So yes, there's big capital controls on dollars. They can't buy as many dollars as they want. So they are just spending. There is a lot of spending

going on. It's sort of ironic, you think of an economy with 71 percent inflation, you think, crisis in the streets, but really, you go out in

Buenos Aires these days, and restaurants are packed, bars are packed, because any money that anybody has, they want to spend it as quickly as

possible before it loses value.

ASHER: Right. That's fascinating. I mean, you know, it's quite harder. It's been quite hard for Economy Ministers to figure out how exactly to

handle this issue, and as a result, you have this pattern in Argentina, where economy Ministers get hired and fired, if they're not able to deal

with the problem or if the problem gets worse, they get fired, just like that. I think a lot of or more than sort of almost two dozen Economy

Ministers have lasted less than two months.

This particular Economy Minister, the newest one, has basically said that he's going to stop printing pesos in order to fund the Argentine budget. He

is not going to do that anymore. How unprecedented is that?

POLITI: Well, I mean, it certainly is very impressive, especially for this government, because this government has always purported that printing

money did not cause inflation. So now there is this new Economy Minister, which is the third one in the space of a month, as you said, the Economy

Minister go through really quickly sometimes here. He is trying a more orthodox policy. They have to meet some IMF quotas, and he is saying, all

right, we're going to stop printing money.

That is really unprecedented. And the question really becomes whether he's really going to be able to do it because at the same time, as all of this

is happening, as you might imagine, there's a lot of demands from the poorest members of society for more welfare, so there's been question of

where's the money going to come from for these -- for the people for the poorest members of society who can't make ends meet as we were talking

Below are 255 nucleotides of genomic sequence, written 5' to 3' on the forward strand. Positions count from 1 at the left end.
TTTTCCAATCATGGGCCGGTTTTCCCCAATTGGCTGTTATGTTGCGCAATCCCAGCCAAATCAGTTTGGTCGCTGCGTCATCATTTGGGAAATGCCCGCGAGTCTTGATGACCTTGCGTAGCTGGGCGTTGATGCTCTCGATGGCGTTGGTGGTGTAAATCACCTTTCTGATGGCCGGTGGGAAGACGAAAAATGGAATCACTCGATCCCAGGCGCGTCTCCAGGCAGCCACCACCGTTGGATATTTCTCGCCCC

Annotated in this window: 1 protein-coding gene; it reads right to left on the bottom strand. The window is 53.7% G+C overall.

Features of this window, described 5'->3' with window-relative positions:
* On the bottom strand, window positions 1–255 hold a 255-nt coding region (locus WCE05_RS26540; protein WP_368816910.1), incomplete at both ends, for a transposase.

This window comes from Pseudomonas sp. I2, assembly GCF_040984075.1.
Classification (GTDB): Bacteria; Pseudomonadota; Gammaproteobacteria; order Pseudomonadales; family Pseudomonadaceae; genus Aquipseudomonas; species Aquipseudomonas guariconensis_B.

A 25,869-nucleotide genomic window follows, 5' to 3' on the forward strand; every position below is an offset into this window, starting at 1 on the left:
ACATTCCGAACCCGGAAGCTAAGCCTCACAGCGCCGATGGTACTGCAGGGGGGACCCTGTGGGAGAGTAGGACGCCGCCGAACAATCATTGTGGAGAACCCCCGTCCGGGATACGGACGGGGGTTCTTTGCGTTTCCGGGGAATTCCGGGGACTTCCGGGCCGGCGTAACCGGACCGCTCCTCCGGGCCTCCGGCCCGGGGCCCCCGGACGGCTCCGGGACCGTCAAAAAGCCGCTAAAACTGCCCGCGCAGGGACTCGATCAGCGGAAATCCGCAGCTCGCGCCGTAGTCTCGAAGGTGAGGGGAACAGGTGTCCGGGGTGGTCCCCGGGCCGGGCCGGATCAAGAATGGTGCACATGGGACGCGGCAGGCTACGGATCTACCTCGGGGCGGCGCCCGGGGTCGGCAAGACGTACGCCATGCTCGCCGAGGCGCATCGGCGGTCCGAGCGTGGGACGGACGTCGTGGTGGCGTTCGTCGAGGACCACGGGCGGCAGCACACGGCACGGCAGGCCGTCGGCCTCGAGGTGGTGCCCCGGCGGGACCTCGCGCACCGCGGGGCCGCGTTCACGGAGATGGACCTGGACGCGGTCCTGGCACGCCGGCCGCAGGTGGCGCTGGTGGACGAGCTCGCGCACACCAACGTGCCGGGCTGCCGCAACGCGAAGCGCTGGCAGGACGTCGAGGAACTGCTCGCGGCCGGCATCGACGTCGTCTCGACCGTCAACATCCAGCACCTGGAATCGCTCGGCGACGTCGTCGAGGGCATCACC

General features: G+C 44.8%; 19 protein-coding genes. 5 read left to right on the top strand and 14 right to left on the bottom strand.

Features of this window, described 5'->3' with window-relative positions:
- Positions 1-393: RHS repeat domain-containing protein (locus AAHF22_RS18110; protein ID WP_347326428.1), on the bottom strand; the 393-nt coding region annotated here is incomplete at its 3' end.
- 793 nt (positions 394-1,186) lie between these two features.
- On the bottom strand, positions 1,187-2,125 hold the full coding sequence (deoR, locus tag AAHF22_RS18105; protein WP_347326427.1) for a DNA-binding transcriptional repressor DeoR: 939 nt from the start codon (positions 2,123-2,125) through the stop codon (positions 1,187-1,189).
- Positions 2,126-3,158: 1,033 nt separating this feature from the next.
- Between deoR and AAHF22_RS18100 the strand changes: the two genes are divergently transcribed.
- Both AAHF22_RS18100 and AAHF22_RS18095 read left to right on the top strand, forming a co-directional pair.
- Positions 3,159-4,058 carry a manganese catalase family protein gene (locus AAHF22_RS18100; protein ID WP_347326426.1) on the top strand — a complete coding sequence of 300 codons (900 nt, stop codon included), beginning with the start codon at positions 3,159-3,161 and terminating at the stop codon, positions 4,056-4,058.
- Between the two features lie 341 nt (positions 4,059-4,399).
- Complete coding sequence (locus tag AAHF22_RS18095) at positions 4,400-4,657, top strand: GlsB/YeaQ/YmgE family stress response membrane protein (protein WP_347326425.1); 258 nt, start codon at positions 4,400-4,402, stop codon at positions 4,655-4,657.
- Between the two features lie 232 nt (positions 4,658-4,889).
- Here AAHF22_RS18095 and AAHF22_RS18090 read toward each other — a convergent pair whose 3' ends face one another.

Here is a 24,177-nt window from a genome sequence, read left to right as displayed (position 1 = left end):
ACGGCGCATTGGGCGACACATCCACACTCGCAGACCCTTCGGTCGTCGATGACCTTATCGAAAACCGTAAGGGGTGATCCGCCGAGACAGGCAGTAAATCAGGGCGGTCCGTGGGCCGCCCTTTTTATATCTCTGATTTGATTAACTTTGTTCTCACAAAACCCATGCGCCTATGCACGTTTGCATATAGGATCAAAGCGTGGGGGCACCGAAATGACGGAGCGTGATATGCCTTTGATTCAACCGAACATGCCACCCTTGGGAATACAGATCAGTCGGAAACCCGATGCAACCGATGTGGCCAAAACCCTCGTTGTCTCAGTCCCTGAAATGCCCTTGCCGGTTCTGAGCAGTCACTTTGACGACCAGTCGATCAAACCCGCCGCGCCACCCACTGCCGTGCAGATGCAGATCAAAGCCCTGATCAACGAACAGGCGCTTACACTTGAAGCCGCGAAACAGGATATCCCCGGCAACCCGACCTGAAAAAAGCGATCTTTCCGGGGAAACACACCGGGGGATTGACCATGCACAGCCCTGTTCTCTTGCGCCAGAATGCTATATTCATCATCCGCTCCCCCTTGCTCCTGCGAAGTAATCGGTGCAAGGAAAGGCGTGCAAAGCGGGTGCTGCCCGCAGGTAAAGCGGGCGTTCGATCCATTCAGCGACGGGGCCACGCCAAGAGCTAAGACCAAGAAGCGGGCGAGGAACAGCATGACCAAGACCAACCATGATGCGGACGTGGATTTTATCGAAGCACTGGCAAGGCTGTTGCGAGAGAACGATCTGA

about earlier?

ASHER: Right, Daniel Politi live for us there, thank you so much.

POLITI: Thank you.

ASHER: A drought is making the Rhine River impassable. Industries suffering because of it, next on QUEST MEANS BUSINESS.



ASHER: I'm Zain Asher. There's more QUEST MEANS BUSINESS in a moment. When drought in Europe is threatening waterways critical to the continent's


And inflation that may be slowing but don't expect a cheap hotel room anytime soon. Trivago CEO discusses how labor shortages is pushing

accommodation prices higher. Before that though, the headlines this hour.

Ukraine's nuclear operator says the Russian shelling near the Zaporizhia Nuclear Plant is -- which is the largest in Europe by the way, is posing a

serious safety risk. And the head of the U.N.'s nuclear watchdog, the IAEA says the situation has reached a great hour.

The family of actress Anne Heche says that she is brain dead after crashing her car into a Los Angeles house exactly one week ago. They say that she's

being kept on life support while doctors determine if she is a match for organ donation. In a statement, Heche's family said that they had lost a

bright light.

Celebrated novelist Salman Rushdie was stabbed in the neck at a speaking engagement in western New York State. He has been airlifted to the hospital

and his alleged attacker is in police custody. In 1989. Iran's late Ayatollah Khomeini called for Rushdie's death over his book, The Satanic


Shimon Prokupecz has more on the story about Salman Rushdie being attacked. He joins us live now from New York. So, Shimon, back in the sort of early

90s, Salman Rushdie had sort of 24-hour police protection because the threat against him was so high especially after that fatwa was issued,

especially after the Ayatollah sort of came out and said that no, he wanted him to be killed.

Now in recent years, it sort of seemed as though the threat against him was somewhat dormant, though. What more can you tell us about what happened


SHIMON PROKUPECZ, CNN CRIME AND JUSTICE CORRESPONDENT: Yes, certainly he has felt safer. He did live under protection. He had police protection for

a number of years after that fatwa was issued against him. And then this $3 million bounty was placed on his head essentially for his execution by the